This article examines the nation's earliest income tax laws, focusing on the provisions that tax business profits in a way that disregards a firm's state law business form. Broadly speaking, this practice dates back to the Civil War era, when a firm's state law business form made no difference in how its profits were taxed. After the adoption of the Sixteenth Amendment, however, Congress decided to give partial tax relief to undistributed corporate profits, largely on the theory that the firm could and would reinvest those profits in its business. But Congress denied that tax relief to a corporation in certain instances, and it also extended the relief to certain unincorporated firms in a narrow range of situations. This study of those provisions reveals how these measures implicitly reaffirmed the Congressional justification for the partial tax relief on undistributed corporate profits. The study also considers the extent to which each of these measures served the larger interests of equity.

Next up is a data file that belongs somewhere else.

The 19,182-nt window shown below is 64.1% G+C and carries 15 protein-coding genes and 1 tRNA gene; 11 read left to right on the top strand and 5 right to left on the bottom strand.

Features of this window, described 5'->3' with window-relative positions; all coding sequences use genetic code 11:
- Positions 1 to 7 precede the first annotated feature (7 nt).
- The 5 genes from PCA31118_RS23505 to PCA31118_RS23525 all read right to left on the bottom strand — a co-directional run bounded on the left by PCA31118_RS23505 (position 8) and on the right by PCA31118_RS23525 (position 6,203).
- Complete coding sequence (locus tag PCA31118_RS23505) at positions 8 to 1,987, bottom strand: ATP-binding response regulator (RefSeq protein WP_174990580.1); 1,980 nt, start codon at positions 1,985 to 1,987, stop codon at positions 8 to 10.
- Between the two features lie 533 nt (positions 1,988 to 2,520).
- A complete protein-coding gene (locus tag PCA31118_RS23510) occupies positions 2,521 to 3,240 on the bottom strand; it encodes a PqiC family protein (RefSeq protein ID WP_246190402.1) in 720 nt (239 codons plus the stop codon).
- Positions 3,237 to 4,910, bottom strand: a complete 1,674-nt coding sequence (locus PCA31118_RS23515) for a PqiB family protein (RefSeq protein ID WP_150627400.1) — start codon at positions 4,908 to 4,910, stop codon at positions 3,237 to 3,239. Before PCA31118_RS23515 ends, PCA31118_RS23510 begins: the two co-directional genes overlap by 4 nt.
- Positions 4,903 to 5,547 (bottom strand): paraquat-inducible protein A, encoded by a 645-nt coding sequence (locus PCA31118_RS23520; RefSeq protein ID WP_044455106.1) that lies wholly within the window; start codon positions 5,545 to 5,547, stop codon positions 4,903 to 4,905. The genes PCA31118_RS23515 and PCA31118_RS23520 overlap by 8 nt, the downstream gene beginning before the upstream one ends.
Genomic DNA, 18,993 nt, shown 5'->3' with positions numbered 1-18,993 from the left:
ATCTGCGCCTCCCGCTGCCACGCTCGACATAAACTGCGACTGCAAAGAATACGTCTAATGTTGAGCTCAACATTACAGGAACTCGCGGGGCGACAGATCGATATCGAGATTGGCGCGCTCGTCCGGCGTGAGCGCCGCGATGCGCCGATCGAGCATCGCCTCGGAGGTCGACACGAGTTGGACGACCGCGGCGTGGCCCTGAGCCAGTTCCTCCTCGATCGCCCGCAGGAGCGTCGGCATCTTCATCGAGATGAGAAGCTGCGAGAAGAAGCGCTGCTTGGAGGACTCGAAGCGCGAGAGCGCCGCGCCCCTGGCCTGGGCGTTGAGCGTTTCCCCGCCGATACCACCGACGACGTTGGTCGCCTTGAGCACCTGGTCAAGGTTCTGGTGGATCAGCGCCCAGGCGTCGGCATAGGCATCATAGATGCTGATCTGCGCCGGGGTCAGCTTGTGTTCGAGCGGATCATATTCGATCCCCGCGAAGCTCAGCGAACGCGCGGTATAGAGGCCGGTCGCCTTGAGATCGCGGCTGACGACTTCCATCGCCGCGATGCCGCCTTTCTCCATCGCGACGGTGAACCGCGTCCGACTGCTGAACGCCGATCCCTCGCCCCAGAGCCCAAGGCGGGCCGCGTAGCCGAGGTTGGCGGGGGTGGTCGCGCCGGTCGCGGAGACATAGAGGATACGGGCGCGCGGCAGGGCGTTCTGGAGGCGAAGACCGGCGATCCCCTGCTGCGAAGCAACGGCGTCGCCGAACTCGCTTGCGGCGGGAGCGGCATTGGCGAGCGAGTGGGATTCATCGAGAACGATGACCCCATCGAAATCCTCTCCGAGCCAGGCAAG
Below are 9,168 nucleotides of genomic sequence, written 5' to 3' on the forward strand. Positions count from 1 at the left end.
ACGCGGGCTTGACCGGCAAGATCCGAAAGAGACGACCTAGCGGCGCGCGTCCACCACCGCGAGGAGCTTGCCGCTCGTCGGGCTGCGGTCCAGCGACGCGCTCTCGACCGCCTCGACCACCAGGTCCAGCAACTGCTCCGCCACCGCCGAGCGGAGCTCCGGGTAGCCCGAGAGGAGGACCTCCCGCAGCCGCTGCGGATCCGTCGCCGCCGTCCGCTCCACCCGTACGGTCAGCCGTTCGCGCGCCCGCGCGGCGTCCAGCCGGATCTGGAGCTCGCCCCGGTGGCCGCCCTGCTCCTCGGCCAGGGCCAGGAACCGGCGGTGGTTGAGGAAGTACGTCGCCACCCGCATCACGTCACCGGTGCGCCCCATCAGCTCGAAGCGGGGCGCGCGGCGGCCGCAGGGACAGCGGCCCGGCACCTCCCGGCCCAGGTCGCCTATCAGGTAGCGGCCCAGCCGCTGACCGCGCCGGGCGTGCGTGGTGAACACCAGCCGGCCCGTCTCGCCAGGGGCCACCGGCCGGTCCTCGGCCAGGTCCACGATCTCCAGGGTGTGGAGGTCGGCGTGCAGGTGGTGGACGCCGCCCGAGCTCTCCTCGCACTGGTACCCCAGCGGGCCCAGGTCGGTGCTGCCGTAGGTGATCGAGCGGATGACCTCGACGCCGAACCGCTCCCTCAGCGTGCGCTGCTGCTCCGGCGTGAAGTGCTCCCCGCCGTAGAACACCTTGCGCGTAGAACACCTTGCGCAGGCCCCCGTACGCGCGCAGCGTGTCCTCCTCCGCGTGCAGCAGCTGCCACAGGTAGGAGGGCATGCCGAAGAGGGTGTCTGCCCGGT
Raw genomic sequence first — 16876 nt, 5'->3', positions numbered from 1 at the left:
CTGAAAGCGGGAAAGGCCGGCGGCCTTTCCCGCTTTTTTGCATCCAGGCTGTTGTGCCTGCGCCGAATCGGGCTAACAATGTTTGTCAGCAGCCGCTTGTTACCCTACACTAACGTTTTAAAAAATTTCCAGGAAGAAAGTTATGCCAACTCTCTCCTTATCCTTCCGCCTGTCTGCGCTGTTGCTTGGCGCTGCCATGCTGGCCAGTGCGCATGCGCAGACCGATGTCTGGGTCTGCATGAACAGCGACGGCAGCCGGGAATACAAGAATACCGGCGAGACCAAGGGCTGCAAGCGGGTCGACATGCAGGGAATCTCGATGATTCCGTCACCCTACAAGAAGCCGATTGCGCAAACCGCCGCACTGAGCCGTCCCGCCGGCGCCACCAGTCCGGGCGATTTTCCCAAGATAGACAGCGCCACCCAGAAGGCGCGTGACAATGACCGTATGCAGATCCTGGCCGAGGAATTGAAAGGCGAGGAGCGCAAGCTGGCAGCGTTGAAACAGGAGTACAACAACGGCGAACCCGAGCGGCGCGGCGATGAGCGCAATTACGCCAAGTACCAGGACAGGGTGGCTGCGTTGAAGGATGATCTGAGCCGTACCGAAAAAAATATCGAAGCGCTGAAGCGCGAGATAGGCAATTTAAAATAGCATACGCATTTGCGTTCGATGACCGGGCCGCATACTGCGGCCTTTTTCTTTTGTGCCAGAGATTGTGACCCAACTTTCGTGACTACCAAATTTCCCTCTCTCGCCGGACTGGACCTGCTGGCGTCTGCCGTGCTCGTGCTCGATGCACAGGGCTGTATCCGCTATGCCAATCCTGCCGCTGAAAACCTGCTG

Wednesday, April 21, 2010
Winchester on The Taxation of Firm Profits in Historical Perspective
Corporations That Weren't: The Taxation of Firm Profits in Historical Perspective is a new article by Richard Winchester, Thomas Jefferson School of Law. It is forthcoming in the Southern California Interdisciplinary Law Journal (2010). Here's the abstract: